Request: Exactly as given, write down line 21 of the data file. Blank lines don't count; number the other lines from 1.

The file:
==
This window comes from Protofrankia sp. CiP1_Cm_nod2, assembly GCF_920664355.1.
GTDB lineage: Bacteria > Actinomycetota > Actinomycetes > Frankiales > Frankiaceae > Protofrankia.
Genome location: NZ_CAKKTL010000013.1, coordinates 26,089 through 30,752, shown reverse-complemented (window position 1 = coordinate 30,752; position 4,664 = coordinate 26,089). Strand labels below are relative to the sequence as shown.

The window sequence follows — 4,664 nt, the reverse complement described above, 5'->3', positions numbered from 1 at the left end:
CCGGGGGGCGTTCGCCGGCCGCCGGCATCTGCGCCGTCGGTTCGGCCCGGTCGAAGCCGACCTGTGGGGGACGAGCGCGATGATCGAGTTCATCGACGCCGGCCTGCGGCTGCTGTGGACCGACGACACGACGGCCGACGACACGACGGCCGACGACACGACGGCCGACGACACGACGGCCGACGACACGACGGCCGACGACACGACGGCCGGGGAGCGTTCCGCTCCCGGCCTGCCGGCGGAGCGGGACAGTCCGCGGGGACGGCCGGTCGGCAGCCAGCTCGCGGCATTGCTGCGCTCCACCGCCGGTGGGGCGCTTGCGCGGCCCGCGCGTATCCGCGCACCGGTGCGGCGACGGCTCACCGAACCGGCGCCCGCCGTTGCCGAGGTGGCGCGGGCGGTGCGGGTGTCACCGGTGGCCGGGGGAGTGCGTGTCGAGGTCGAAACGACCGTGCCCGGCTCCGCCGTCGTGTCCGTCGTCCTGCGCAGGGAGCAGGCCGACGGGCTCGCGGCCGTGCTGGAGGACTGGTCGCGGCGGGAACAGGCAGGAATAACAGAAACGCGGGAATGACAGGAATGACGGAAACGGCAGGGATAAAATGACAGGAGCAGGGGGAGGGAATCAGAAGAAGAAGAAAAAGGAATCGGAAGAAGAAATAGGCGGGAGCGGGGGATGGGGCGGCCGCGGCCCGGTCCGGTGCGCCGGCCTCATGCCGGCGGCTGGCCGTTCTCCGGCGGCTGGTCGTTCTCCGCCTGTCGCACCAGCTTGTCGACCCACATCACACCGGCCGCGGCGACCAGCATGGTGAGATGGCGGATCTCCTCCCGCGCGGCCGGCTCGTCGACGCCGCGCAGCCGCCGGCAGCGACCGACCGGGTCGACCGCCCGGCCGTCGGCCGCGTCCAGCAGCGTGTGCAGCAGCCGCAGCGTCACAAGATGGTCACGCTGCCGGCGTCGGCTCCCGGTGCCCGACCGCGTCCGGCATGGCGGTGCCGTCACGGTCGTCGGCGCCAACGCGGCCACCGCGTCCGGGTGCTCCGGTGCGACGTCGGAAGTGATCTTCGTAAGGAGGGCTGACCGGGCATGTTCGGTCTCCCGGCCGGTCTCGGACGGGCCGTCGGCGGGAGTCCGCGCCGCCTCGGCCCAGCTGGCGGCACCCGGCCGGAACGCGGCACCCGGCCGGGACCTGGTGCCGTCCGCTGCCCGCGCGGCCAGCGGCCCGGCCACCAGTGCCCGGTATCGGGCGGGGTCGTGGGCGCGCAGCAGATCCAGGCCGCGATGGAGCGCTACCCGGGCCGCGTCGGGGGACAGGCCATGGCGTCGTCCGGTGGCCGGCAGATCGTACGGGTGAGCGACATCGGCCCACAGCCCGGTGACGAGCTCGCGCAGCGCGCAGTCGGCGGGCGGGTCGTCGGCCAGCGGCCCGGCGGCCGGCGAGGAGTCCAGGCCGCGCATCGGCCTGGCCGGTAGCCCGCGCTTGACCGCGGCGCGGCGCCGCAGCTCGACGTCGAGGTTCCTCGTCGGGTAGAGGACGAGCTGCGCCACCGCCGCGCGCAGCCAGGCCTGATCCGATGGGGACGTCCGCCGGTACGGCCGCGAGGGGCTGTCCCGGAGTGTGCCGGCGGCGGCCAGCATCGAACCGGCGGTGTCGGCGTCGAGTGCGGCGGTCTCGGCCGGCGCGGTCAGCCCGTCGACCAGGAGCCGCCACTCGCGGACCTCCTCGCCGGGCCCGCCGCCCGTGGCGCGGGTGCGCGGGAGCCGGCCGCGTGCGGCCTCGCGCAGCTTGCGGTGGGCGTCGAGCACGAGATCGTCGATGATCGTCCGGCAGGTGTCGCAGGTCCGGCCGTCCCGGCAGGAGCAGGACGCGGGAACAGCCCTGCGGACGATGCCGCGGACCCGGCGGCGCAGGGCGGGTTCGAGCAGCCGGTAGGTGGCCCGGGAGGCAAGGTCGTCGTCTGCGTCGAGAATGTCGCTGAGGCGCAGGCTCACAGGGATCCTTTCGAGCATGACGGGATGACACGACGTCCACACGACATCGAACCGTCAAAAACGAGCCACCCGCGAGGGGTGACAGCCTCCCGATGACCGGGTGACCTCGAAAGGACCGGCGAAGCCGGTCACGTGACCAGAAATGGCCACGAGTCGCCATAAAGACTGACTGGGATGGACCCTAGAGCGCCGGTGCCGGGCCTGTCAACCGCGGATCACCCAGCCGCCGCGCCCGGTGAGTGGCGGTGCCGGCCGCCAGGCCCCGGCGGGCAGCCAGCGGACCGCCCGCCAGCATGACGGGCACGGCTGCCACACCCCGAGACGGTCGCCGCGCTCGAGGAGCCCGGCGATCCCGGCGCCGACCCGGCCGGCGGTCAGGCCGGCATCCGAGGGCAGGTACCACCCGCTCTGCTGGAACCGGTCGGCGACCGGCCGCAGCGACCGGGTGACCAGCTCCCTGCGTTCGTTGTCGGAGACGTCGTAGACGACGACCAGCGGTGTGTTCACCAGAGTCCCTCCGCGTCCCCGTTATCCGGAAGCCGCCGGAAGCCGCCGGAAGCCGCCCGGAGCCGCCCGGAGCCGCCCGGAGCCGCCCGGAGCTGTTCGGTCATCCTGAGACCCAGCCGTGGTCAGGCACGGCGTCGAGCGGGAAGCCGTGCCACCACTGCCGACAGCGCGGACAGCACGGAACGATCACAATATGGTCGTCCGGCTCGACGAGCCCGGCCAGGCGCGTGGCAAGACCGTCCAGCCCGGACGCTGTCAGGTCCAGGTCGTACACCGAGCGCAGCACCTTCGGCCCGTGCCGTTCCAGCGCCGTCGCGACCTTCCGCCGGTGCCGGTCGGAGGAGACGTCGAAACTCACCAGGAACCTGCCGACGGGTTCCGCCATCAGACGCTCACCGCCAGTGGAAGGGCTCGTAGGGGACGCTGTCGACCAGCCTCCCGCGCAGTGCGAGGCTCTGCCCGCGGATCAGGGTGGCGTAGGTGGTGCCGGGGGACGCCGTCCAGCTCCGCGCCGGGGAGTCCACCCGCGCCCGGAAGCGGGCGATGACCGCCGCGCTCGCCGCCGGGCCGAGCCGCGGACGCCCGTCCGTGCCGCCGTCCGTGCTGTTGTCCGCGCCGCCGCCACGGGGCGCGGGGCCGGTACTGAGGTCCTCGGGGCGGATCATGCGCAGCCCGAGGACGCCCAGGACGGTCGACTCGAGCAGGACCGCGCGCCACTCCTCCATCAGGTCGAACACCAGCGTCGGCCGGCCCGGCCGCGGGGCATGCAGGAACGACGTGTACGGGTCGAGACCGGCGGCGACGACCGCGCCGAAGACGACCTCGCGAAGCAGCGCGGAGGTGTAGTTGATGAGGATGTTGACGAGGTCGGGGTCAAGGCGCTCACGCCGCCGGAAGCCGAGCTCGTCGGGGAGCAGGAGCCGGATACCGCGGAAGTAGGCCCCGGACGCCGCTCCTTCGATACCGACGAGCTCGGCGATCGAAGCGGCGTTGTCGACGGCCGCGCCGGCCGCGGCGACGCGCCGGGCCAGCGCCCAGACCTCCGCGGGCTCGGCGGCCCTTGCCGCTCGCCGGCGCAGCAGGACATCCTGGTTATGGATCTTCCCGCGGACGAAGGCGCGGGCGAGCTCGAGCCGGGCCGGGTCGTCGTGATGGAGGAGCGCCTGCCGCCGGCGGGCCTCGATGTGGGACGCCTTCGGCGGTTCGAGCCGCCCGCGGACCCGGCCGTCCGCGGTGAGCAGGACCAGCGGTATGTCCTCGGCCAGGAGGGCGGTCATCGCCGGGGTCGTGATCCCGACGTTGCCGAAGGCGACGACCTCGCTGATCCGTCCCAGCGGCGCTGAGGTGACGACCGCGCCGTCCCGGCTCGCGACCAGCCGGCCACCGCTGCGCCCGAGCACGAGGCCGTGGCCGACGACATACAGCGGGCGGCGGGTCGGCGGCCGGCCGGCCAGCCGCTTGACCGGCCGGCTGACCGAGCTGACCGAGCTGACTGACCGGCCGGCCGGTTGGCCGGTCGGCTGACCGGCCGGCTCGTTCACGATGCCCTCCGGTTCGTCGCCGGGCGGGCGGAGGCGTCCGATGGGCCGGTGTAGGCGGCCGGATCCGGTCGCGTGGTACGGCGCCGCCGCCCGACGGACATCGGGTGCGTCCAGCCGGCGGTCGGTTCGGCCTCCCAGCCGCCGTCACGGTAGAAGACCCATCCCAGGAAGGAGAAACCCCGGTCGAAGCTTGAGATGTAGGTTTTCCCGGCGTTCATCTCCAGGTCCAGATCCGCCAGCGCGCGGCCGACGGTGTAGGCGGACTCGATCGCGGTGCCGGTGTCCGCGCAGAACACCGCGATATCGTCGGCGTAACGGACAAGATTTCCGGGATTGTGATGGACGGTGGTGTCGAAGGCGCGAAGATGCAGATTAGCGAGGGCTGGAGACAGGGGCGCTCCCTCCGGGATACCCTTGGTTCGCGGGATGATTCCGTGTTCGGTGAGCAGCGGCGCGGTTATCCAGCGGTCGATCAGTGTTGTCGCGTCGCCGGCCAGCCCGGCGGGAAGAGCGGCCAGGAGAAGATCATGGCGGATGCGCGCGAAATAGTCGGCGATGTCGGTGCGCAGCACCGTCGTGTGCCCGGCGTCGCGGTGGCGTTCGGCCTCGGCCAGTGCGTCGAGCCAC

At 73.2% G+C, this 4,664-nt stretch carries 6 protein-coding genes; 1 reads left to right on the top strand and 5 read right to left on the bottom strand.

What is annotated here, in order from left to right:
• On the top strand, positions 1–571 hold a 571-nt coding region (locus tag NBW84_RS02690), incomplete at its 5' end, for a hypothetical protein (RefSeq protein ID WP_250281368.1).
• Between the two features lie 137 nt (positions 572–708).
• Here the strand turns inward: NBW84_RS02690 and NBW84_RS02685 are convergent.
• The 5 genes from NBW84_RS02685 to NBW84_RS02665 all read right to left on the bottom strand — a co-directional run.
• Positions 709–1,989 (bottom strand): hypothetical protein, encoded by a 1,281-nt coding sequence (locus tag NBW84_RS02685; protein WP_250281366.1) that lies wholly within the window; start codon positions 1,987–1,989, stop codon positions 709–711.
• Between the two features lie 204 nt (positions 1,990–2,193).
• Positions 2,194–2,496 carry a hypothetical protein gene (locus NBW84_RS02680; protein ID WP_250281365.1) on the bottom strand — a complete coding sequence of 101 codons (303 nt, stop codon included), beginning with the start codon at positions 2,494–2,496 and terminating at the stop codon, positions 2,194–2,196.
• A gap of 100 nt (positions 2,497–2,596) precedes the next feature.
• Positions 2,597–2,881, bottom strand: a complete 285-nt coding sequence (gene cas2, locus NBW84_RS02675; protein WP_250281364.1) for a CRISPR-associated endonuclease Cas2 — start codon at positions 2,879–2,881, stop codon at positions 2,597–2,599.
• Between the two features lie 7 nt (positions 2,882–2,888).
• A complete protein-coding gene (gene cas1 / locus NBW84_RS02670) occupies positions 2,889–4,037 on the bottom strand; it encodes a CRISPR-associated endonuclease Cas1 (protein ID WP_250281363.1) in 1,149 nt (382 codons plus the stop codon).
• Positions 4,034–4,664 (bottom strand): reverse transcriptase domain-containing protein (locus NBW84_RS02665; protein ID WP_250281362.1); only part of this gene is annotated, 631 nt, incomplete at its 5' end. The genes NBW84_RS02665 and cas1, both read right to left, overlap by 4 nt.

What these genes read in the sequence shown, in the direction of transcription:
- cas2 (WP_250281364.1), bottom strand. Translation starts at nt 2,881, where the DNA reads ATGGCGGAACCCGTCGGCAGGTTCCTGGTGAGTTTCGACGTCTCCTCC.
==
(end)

- cas2 (WP_250281364.1), bottom strand. Translation starts at nt 2,881, where the DNA reads ATGGCGGAACCCGTCGGCAGGTTCCTGGTGAGTTTCGACGTCTCCTCC.